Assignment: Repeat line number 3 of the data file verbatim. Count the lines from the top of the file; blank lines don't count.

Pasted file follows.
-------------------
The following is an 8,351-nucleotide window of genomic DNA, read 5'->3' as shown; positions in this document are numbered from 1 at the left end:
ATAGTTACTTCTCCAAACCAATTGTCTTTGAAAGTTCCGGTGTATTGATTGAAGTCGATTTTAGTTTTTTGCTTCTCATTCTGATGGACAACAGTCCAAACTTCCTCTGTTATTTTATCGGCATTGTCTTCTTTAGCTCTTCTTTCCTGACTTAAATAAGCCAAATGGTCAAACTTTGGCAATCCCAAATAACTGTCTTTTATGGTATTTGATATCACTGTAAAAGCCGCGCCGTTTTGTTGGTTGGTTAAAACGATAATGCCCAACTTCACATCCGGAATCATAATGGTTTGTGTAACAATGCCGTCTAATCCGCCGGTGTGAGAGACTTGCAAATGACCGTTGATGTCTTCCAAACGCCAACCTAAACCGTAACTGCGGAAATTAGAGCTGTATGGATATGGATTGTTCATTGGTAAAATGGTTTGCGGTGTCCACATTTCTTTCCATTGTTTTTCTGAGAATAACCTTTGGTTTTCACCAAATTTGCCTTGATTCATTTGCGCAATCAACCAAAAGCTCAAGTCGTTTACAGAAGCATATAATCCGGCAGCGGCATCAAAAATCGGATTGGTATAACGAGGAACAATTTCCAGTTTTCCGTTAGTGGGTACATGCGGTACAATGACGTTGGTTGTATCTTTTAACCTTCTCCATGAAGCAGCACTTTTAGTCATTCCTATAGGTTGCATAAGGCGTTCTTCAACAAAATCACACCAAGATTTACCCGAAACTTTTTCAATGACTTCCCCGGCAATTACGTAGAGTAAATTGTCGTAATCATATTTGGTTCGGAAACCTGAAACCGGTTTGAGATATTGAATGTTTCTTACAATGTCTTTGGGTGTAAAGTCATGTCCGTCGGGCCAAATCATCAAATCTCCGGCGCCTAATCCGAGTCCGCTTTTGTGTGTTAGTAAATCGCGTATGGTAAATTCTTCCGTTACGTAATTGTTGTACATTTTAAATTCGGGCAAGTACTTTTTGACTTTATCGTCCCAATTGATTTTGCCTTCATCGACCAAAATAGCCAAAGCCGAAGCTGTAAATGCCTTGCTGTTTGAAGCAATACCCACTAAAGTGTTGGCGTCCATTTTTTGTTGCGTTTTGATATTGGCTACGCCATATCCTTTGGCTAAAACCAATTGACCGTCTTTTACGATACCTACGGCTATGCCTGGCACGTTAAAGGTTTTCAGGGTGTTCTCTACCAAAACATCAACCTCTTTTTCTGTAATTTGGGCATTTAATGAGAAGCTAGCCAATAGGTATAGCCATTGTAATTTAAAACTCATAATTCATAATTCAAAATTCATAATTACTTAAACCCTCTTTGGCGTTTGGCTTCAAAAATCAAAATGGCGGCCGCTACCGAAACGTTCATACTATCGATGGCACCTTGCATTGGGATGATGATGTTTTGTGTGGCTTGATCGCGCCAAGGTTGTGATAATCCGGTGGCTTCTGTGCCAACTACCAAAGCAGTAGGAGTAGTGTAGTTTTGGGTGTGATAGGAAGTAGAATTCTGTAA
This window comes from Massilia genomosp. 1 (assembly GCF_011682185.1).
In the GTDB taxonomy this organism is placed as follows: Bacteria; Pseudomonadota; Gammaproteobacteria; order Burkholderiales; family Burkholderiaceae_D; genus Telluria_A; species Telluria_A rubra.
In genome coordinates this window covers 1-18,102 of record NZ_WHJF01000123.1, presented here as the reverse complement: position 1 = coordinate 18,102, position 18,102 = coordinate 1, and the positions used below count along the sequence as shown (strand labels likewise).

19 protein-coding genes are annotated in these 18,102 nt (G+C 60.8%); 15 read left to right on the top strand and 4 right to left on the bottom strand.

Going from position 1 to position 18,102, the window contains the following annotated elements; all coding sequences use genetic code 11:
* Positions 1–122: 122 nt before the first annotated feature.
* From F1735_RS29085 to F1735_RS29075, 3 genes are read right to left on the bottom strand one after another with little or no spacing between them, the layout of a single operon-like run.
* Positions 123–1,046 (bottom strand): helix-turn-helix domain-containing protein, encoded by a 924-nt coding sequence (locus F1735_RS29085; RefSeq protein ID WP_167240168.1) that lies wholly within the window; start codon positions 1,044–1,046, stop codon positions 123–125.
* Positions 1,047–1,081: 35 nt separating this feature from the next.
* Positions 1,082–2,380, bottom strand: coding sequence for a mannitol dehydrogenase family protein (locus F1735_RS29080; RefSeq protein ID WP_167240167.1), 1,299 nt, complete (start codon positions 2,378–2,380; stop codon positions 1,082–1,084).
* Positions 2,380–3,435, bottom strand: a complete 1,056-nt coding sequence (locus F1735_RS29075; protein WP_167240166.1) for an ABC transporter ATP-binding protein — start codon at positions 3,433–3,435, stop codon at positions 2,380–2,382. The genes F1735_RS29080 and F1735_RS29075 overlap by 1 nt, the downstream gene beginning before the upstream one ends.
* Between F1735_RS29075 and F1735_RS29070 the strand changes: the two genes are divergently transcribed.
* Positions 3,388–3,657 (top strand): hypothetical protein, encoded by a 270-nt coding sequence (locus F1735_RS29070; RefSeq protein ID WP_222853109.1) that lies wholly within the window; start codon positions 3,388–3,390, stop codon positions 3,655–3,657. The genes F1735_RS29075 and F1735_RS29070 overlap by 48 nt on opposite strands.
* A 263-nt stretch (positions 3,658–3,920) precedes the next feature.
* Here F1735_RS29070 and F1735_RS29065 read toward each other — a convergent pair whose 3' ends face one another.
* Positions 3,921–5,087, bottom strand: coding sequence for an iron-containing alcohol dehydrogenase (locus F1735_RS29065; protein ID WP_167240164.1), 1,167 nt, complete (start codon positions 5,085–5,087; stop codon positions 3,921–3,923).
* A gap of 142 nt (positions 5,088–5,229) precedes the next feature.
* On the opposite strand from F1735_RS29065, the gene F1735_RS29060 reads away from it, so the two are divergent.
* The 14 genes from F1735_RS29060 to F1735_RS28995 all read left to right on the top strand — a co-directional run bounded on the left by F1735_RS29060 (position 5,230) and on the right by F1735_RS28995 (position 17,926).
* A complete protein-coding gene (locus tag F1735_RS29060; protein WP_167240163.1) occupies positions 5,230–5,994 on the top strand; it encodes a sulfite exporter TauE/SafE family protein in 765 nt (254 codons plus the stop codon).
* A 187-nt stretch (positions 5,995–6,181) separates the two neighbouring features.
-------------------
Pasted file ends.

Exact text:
This window comes from Massilia genomosp. 1 (assembly GCF_011682185.1).